Cardinal Edward Cassidy, who has died aged 96, was a Vatican official, diplomat and ecumenist whose life in the Church offered a witness to what can be done through slow, patient diplomacy, often away from the limelight.
The Australian cardinal was a “quiet achiever”, who will be remembered for making significant strides in improving relations between churches, and in Catholic-Jewish dialogue.
Renowned for his affability, kindness and humility, Cassidy served as President of the Pontifical Council for Promoting Christian Unity from 1989 to 2001. During that time he oversaw the groundbreaking 1999 agreement between Catholics and Lutherans on the doctrine of Justification, the question of how God, through Christ, removes the penalty of sin and opens the way to salvation.
The joint document effectively saw the resolution of a 500-year-old dispute which had been a theological fault line between Catholics and Protestants at the Reformation. Getting an agreement on this issue was not easy.
“When I waited for him in a meeting room, you could hear him coming with his very specific, very fast, small steps. And that was also his approach to ecumenism: you need (a lot of) small steps,” Fr Oliver Lahl, an ecumenist who worked with Cassidy’s successor Cardinal Walter Kasper, told me.
“He brought to the Lutheran-Catholic dialogue the human touch and the view of an outsider. He was not a scholar of the history of reformation or the development of Lutheran theology. His contribution was friendship and reliability. He was able to compromise and to understand, that to widen the common ground, both sides had to move.”
As president of the pontifical council, the cardinal was also responsible for the Church’s relations with Jews. When he took over, meetings of the International Catholic-Jewish Liaison Committee had been put on pause following a series of controversies, including the Vatican’s initial support for a Carmelite Convent in Auschwitz. Cassidy broke the deadlock and got the meetings going again. Vatican support for the Auschwitz convent was withdrawn. Following the cardinal’s death, the World Jewish Congress praised the cardinal for his work noting he was the first Church official to call on Catholics to “teshuvah”, the Hebrew term for repentance.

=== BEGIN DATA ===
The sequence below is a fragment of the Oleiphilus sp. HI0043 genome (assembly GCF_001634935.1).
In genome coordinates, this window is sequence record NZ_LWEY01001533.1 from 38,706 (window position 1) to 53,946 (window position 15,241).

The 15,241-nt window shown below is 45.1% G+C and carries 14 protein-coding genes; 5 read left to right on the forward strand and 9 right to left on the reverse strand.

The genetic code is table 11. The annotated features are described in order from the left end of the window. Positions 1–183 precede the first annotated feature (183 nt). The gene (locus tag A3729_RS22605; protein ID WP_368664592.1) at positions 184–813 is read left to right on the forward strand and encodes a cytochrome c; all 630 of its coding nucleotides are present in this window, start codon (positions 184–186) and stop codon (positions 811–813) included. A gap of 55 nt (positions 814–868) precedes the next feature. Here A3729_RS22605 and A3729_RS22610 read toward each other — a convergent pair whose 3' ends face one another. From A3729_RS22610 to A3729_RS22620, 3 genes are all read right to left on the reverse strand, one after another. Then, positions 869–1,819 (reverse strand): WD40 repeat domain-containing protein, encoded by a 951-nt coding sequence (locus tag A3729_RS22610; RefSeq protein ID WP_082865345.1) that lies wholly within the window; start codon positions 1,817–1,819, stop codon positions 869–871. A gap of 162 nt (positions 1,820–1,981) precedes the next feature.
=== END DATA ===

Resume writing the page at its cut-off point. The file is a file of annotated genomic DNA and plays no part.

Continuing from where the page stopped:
Cardinal Cassidy’s rise to become one of Australia’s highest-ranking churchmen was an unlikely one. As he explained in his memoirs, My Years in Vatican Service, his parents were not Catholic and divorced when he was one. The young Cassidy was brought up by his maternal grandparents (they were Catholic but not practising), and his grandmother had him received into the Church. Although he never went to Catholic schools, he decided in his early teens to become a priest. After leaving school at 15 he was deemed not educated enough to join the seminary so went to night classes, while holding down a job as a clerk, before starting his training for the priesthood.